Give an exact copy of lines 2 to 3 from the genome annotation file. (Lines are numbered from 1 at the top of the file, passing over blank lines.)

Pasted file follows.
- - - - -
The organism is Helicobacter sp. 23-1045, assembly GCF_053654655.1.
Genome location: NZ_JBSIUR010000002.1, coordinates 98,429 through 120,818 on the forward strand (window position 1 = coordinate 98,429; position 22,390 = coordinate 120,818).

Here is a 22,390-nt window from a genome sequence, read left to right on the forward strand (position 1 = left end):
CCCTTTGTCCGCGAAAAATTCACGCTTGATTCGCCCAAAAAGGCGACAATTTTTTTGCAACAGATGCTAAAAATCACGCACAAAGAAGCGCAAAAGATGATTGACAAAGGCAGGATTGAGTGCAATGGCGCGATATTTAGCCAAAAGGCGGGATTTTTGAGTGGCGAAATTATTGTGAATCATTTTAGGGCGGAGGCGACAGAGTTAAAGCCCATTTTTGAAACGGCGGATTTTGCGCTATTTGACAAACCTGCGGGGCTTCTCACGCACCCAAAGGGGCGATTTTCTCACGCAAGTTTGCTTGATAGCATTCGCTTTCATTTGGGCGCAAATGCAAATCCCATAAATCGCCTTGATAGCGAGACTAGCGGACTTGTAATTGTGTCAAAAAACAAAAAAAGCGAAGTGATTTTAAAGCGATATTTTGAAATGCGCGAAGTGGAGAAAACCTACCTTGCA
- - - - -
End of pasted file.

Genome location: NZ_JBSIUR010000002.1, coordinates 98,429 through 120,818 on the forward strand (window position 1 = coordinate 98,429; position 22,390 = coordinate 120,818).

Here is a 22,390-nt window from a genome sequence, read left to right on the forward strand (position 1 = left end):